According to the UN, the total number of people in the region forcibly displaced homes increased from 12.7 million in 2010 to 29 million in 2016. The number of international refugees originating from Arab countries rose from eight million to 13 million, and the number of internally displaced people from 4.7 million to 16 million. The number of refugees hosted by Arab countries rose from 7 million to almost 8.5 million; while the region has only 5.4 per cent of the world’s population, it has 37.5 percent of world refugees. The number of people in need of humanitarian assistance in Iraq, Libya, Somalia, the West Bank and Gaza, Sudan, Syrian Arab Republic and Yemen has risen. Some 56.4 million people required humanitarian help in 2016, with 37.2 million suffering food insecurity, 44.5 million in need of water, sanitation and hygiene assistance and 47.2 million health assistance. Of those in need, roughly half were women and nearly half children aged under 18 years of age. Countries in the region affected by conflict lost $614 billion cumulatively in GDP between 2010 and 2015, or six per cent of the regional GDP.[5]

Between 2007 and 2017, military spending in the Middle East and North Africa rose by almost 37 percent in real terms from $142 billion to $194 billion.[6] This meant that in 2017 about six percent of national income was spent on the military. A very approximate estimate suggests that in the decade in question the region spent about $1.7 trillion on defense. This calculation excludes Syria, whose military budget is not known. These huge sums could have been spent on civilian projects and represent the opportunity cost of the tensions and wars in the region. Imports of weapons into the Middle East and North Africa rose from $20.2 billion in 2007 to $41.2 billion in 2015.[7]

The region was also affected by dramatic changes in oil prices. They rose to a peak of just over $109/barrel in 2012 and then fell to $49.95 in 2015. The effects of these price fluctuations as well as changes in the volumes exported on the revenues of OPEC members in the Middle East are shown in Table 4. Between 2009 and 2012, oil revenues rose by 98 percent. Then, between 2012 and 2016, they declined by 61 percent. The changes in Iranian revenues were even more dramatic because of the effects of sanctions.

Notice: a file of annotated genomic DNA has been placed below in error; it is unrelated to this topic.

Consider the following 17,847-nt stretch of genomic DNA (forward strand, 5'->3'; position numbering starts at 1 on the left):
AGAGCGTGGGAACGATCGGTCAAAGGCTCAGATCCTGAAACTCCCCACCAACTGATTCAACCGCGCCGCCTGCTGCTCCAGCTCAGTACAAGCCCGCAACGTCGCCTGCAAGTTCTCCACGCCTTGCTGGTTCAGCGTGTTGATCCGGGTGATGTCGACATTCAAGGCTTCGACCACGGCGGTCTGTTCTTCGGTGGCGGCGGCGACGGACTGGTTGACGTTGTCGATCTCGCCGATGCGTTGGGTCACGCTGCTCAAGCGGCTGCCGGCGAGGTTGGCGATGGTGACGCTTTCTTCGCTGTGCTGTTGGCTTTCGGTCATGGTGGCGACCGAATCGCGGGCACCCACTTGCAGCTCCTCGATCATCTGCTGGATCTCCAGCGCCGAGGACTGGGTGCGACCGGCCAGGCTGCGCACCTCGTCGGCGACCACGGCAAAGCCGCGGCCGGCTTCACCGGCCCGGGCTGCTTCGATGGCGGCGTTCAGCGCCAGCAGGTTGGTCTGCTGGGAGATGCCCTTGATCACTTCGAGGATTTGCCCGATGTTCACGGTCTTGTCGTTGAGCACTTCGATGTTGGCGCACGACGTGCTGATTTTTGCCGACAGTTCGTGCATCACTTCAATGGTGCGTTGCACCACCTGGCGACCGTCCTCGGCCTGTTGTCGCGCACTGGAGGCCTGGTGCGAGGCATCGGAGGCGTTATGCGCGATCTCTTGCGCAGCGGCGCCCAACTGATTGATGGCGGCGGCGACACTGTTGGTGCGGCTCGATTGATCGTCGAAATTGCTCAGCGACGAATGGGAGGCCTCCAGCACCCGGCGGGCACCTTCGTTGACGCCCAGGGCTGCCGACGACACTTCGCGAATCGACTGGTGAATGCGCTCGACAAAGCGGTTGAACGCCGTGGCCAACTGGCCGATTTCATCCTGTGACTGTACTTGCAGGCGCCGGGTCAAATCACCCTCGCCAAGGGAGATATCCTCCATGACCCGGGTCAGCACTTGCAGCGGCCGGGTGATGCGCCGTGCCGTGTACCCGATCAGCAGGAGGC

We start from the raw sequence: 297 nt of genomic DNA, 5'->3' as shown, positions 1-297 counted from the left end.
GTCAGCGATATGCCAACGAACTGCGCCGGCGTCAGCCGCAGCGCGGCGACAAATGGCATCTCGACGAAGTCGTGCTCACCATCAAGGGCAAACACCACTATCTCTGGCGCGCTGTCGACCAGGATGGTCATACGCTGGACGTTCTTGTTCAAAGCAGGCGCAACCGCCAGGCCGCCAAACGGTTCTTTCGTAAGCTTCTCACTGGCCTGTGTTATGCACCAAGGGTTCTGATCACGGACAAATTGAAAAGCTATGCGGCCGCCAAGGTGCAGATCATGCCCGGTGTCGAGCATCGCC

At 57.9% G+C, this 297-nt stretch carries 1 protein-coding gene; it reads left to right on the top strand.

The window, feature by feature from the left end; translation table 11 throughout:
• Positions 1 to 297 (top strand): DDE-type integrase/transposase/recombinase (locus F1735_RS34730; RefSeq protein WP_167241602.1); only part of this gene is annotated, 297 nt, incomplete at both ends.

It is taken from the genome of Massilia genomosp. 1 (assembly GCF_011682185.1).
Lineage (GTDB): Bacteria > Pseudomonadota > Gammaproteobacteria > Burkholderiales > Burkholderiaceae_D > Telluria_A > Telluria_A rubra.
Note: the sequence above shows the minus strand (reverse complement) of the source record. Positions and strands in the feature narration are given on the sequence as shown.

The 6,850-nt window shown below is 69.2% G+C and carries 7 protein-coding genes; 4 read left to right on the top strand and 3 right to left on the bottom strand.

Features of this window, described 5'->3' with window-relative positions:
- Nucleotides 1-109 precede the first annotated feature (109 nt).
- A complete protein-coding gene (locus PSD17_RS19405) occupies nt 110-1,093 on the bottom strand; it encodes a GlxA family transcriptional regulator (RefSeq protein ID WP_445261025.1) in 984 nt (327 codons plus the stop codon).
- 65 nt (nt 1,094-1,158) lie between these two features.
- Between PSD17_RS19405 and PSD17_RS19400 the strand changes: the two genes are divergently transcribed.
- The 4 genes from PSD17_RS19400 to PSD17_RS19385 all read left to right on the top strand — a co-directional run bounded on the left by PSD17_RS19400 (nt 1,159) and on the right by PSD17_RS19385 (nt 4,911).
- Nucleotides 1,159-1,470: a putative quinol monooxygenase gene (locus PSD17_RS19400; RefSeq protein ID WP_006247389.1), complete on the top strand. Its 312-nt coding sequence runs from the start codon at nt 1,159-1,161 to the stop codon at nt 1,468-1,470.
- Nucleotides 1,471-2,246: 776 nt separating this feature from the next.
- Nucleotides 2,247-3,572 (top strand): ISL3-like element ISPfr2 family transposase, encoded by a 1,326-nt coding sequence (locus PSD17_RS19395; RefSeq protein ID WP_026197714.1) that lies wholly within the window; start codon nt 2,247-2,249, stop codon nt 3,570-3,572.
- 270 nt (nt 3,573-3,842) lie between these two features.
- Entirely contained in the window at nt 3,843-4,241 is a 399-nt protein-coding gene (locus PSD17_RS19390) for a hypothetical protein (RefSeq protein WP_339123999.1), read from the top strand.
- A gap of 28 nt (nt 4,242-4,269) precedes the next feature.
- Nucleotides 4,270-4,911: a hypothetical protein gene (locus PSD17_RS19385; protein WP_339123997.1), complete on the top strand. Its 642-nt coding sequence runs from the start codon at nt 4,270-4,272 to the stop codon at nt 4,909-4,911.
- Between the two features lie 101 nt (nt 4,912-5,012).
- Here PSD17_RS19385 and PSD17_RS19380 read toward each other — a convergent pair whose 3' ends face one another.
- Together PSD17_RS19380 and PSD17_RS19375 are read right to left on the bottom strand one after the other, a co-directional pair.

Middle East OPEC Oil Export Revenues, 2007-2017 ($ billions)
Source:  2018 OPEC Annual Statistical Bulletin

The Middle East is rich in oil but poor in water. It is the world's most water-scarce region and the situation is worsening due to the effect of conflict, climate change, and slow or even negative economic growth. The water crisis threatens the region’s stability as well as its human development and growth. Water resources per capita in the Middle East account for just one-sixth of the global average and they continue to fall. Every country in the region is experiencing groundwater depletion, with very high rates of withdrawal of both surface and groundwater. As agriculture, the largest consuming sector, is struggling to compete for water with industry and other sectors. In addition, the climate, which is largely arid to hyper-arid and highly variable, is changing, with drought becoming more frequent. 

While the region has five percent of the world’s population, it only has only about one percent of global total renewable freshwater resources, water that is naturally available and replenished by the hydrological cycle. Freshwater availability has fallen by 75 percent since the 1950s and is forecast to fall by a further 40 percent by 2030. Between 2007 and 2014, the amount of fresh water per capita in the Arab World fell by 20 percent, in Iran by eight percent, in Turkey by 10 percent and in Israel by 12.5 percent.[8]